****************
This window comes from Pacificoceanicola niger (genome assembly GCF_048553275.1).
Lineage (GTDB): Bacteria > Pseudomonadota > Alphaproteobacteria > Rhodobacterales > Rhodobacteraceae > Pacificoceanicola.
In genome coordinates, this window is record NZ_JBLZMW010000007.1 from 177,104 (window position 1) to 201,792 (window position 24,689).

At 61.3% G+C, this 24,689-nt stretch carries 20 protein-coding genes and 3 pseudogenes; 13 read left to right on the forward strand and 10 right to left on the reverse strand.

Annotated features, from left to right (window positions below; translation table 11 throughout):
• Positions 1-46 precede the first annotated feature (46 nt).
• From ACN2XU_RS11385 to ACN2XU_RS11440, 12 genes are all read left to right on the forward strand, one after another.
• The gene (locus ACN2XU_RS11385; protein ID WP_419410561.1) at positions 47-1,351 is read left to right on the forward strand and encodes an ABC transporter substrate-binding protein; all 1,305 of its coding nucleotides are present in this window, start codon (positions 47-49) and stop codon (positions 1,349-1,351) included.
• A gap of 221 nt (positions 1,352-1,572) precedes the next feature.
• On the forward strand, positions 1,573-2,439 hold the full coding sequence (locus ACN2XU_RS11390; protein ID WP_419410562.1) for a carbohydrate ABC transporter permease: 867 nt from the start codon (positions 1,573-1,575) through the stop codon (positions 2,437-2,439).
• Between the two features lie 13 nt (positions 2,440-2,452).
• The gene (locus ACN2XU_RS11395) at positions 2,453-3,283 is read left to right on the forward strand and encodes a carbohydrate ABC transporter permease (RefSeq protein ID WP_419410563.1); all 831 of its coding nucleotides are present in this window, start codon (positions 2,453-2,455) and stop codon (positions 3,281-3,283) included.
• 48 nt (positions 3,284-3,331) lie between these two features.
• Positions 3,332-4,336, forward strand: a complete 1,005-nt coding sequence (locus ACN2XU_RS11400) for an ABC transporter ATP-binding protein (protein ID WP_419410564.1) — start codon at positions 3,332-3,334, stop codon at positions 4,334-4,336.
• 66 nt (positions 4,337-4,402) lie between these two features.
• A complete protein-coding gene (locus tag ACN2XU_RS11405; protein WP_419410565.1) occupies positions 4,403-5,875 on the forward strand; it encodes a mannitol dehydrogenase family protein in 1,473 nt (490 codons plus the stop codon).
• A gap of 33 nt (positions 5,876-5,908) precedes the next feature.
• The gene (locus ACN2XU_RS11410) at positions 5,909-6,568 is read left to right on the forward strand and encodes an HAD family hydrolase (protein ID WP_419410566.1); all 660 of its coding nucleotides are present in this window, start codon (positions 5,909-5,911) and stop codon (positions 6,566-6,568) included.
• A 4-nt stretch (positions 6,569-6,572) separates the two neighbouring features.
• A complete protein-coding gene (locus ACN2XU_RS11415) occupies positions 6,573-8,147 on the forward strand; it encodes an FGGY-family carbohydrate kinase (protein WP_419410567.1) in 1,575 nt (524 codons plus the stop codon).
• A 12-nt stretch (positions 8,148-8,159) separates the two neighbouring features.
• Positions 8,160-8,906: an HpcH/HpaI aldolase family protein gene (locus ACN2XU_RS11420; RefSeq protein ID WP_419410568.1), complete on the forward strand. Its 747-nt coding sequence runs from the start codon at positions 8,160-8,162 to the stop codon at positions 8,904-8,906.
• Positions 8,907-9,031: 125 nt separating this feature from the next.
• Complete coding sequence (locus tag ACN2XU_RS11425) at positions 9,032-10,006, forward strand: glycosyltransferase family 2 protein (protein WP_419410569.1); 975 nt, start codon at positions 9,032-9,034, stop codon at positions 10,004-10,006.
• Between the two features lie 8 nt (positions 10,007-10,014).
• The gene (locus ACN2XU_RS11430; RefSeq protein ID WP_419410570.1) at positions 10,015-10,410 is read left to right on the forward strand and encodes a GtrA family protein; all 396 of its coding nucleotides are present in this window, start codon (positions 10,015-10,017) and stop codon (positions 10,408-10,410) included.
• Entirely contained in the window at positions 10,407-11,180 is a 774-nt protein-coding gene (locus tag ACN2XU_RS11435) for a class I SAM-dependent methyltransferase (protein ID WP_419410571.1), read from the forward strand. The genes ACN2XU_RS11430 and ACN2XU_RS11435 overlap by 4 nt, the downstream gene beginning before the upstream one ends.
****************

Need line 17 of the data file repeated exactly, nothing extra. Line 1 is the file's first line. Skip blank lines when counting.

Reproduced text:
• A gap of 33 nt (positions 5,876-5,908) precedes the next feature.